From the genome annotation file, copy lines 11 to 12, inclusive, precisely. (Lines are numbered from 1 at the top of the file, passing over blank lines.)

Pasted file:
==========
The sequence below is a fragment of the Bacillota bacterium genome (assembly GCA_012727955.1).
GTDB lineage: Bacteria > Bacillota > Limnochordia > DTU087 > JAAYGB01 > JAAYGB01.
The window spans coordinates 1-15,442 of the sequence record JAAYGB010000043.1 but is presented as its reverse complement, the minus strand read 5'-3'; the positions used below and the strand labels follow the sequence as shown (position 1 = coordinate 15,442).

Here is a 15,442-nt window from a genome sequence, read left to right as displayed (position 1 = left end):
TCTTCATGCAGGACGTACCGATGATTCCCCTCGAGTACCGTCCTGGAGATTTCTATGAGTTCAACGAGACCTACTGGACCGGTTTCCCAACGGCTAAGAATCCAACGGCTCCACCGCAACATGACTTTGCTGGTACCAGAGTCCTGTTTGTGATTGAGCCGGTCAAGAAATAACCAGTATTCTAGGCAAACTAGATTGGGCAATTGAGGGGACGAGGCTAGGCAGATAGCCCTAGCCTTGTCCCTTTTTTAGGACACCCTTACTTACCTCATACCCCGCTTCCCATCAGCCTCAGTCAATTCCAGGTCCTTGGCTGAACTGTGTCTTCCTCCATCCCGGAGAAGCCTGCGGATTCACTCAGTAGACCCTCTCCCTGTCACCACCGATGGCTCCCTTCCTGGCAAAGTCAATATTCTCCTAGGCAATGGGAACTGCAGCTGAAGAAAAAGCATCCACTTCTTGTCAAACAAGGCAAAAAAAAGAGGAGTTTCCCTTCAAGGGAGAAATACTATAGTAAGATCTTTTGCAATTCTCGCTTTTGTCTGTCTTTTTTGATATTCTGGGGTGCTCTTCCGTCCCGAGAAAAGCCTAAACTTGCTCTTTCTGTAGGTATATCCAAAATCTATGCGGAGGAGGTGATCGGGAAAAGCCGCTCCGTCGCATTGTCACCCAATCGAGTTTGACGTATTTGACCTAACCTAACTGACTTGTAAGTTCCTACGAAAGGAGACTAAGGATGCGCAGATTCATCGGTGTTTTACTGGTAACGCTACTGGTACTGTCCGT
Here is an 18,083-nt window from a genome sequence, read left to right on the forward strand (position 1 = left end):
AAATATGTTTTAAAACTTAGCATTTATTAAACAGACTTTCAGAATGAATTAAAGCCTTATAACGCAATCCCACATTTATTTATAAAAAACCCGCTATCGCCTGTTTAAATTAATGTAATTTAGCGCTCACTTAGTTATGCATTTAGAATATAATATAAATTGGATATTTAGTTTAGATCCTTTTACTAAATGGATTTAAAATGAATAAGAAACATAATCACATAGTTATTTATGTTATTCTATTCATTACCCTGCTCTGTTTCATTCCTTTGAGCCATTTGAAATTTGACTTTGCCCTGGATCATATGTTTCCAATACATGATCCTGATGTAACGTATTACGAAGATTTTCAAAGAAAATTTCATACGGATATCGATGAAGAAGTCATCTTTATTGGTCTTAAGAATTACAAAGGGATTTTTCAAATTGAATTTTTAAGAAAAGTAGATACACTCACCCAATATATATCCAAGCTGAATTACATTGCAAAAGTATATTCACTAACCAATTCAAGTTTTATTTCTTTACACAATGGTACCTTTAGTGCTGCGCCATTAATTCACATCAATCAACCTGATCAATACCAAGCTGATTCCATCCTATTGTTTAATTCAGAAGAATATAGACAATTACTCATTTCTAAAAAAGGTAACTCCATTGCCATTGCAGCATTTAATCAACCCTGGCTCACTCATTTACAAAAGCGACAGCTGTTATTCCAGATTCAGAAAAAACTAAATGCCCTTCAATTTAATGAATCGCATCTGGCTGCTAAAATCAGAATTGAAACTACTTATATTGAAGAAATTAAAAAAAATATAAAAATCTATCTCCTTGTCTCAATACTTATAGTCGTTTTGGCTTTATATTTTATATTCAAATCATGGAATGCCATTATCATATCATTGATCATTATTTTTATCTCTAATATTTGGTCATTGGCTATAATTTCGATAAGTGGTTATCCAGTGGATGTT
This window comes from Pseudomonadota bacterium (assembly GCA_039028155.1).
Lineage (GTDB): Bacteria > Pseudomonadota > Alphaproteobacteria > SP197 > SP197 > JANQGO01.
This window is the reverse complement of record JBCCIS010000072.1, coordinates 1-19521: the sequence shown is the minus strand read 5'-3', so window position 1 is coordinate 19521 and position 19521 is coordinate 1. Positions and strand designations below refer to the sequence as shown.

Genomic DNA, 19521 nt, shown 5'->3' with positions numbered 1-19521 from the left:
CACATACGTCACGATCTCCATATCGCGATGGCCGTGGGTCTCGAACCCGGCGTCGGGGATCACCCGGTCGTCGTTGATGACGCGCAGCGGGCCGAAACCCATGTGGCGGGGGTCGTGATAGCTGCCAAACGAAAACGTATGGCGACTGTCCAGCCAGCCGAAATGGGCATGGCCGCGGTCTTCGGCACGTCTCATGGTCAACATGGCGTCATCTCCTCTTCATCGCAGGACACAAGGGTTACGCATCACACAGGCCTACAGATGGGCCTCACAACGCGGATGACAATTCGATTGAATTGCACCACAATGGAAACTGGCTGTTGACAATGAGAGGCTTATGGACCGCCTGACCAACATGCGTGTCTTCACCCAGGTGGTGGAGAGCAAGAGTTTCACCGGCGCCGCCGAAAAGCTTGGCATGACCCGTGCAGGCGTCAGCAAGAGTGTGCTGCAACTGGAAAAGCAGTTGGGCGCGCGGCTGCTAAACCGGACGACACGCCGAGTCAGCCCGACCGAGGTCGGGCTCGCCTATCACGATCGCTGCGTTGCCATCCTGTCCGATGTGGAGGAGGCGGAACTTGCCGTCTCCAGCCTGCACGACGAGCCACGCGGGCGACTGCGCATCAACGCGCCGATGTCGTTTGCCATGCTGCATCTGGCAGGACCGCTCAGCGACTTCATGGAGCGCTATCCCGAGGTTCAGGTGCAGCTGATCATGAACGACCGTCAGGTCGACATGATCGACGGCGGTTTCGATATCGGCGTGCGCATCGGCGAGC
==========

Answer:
Genomic DNA, 19521 nt, shown 5'->3' with positions numbered 1-19521 from the left:
CACATACGTCACGATCTCCATATCGCGATGGCCGTGGGTCTCGAACCCGGCGTCGGGGATCACCCGGTCGTCGTTGATGACGCGCAGCGGGCCGAAACCCATGTGGCGGGGGTCGTGATAGCTGCCAAACGAAAACGTATGGCGACTGTCCAGCCAGCCGAAATGGGCATGGCCGCGGTCTTCGGCACGTCTCATGGTCAACATGGCGTCATCTCCTCTTCATCGCAGGACACAAGGGTTACGCATCACACAGGCCTACAGATGGGCCTCACAACGCGGATGACAATTCGATTGAATTGCACCACAATGGAAACTGGCTGTTGACAATGAGAGGCTTATGGACCGCCTGACCAACATGCGTGTCTTCACCCAGGTGGTGGAGAGCAAGAGTTTCACCGGCGCCGCCGAAAAGCTTGGCATGACCCGTGCAGGCGTCAGCAAGAGTGTGCTGCAACTGGAAAAGCAGTTGGGCGCGCGGCTGCTAAACCGGACGACACGCCGAGTCAGCCCGACCGAGGTCGGGCTCGCCTATCACGATCGCTGCGTTGCCATCCTGTCCGATGTGGAGGAGGCGGAACTTGCCGTCTCCAGCCTGCACGACGAGCCACGCGGGCGACTGCGCATCAACGCGCCGATGTCGTTTGCCATGCTGCATCTGGCAGGACCGCTCAGCGACTTCATGGAGCGCTATCCCGAGGTTCAGGTGCAGCTGATCATGAACGACCGTCAGGTCGACATGATCGACGGCGGTTTCGATATCGGCGTGCGCATCGGCGAGC